by Brigette Kutschma
December 1, 2006
The floor in the lobby of the Guatemala City Marriott began to show the tracks, a path virtually worn from two sets of feet that paced round and round. In reality, there were many feet pacing the Marriott lobby that day and the years prior—all marching the nervous pacing circuit, awaiting the moment that would change lives forever.
On December 1st, we were only cognizant of the two feet under our own nose. Funny how we could even sense our feet, given the nervous booms coming from our hearts, and the fluttering of a million “mariposas” in our stomach. We paced the lobby circuit, probably still in disbelief that the months and years of waiting, wondering, praying, and longing, would soon be coming to fruition. At any moment, we would meet our three-month old daughter in the Marriott Lobby. The pacing, in whatever small way, helped quash the urge to burst out of the Marriott’s front doors and into the city streets in a frantic “I-can’t-wait-one-single-second-more-to-hold-my–daughter” proclamation. Thankfully, had that happened, few would have understood my crazed English anyways!
I paused from my own circuit, near the main lobby entrance, the nerves and excitement catching up with me instantaneously. Apparently, they had been chasing me the whole time. As I paused, I scanned. I scanned the crowd for any stitch of familiarity, in this land of beautiful, foreign faces. I was looking for the baby girl that we had come to love through pictures and a promise.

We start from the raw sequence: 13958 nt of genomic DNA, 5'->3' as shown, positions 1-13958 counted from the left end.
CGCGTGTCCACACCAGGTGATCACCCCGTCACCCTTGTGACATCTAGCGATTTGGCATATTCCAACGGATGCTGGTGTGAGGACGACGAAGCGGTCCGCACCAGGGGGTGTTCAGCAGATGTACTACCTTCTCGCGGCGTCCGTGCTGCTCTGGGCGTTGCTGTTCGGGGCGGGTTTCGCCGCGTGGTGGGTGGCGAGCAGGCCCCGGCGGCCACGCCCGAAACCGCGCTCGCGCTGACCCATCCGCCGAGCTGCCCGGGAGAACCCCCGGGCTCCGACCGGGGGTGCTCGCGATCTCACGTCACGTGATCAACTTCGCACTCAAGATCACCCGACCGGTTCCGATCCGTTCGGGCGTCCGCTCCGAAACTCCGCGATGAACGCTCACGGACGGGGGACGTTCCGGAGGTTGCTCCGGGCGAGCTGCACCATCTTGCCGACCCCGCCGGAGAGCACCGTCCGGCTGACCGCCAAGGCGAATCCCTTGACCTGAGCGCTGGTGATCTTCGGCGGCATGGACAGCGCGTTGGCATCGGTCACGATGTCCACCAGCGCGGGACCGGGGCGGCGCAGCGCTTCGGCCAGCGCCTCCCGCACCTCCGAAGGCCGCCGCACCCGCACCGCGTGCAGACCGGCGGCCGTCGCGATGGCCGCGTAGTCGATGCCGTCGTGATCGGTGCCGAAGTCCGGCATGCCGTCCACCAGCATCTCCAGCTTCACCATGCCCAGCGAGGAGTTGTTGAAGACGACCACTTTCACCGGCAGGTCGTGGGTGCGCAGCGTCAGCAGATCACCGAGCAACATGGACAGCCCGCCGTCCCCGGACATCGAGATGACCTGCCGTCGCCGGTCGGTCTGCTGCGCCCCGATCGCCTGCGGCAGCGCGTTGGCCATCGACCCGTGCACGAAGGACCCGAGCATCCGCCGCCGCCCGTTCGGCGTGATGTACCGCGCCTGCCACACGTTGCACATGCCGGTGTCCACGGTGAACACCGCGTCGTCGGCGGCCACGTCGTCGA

The sliding glass doors opened, as they had done one million times that morning, but on this occasion, the Princesita had arrived.
She arrived fast asleep, bundled like a pink burrito. When the foster mother gently–and a bit hesitantly–handed the pink burrito to me, the world stopped. Yes, it is true that you can literally hold your hopes and dreams in the palm of your hand. I gazed, in disbelief and awe. And just like that, the “Sleeping Pink Burrito Princesita” popped open her sweet little eyes, and met her parents for the very first time.
The four-month span from December to April was agonizing and heart-wrenching, as our magical moment on December 1st only represented our ‘visit trip’ to Guatemala. We had to return home, without our precious daughter, and wait for the final approval to take her home forever and ever.
At the time, four months seemed like an eternity to wait after our visit trip; but in retrospect, we now understand that four months was a breeze compared to so many others who traverse their own difficult adoption journeys.
Once finally home with our Princesita in April, we found ourselves very much on a circuit –a different circuit–than the one we paced in the Guatemalan Marriott lobby. Instead of doing the waiting dance, we were now in full new-parent mode, elated and cruising around our home in absolutely no definitive pattern, just trying to find the fastest route to the changing table, the crib, the refrigerator, the toys . . . high on life and baby wipes. Our daughter, Marcella (pronounced Mar-say-a) lit up our home in Lake Geneva with her effervescent smile, happy eyes, and bubbly personality.